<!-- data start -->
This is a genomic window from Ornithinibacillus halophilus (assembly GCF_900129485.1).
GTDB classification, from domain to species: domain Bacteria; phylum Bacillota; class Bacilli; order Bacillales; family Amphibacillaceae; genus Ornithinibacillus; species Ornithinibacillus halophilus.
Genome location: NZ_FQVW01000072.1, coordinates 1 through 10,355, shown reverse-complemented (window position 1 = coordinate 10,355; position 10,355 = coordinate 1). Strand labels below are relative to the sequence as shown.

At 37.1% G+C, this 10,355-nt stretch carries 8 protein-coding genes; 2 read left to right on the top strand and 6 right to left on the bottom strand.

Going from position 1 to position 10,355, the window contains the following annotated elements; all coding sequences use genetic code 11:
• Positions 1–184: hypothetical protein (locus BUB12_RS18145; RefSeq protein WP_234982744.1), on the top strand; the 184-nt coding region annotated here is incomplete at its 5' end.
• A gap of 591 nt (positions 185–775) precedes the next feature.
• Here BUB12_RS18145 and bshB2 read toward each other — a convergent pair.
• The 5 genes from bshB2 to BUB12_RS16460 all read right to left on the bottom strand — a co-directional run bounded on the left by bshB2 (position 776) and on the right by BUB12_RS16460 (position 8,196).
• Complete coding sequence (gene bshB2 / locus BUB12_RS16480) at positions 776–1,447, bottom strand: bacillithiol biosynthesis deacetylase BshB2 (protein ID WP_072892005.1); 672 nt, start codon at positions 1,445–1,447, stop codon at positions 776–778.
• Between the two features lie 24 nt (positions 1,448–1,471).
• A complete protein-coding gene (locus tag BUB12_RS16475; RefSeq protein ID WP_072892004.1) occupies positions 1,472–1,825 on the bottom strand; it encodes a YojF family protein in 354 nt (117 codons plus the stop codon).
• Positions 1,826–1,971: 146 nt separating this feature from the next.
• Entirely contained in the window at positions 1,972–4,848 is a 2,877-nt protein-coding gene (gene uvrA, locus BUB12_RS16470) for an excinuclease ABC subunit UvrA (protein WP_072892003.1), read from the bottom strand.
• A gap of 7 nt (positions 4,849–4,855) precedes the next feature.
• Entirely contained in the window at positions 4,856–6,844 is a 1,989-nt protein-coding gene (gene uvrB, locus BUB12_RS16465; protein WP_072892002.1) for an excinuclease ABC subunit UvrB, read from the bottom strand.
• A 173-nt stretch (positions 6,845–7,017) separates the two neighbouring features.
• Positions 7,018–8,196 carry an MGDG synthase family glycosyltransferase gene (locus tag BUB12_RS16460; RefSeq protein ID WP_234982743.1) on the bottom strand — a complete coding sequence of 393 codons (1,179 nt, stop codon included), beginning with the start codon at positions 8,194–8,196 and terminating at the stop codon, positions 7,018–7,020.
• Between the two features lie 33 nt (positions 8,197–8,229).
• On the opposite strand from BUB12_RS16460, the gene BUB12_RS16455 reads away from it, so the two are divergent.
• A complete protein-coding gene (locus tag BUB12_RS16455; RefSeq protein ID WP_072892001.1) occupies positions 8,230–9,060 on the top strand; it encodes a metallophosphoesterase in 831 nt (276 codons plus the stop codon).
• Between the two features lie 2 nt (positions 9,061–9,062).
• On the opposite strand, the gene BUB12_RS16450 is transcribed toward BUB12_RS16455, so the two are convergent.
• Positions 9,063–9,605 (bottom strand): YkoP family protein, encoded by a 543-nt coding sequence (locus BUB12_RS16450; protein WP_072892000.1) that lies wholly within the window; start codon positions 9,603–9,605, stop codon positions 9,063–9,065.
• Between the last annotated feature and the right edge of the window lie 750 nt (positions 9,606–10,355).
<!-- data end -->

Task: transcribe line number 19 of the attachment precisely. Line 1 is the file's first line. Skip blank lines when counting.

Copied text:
• Between the two features lie 33 nt (positions 8,197–8,229).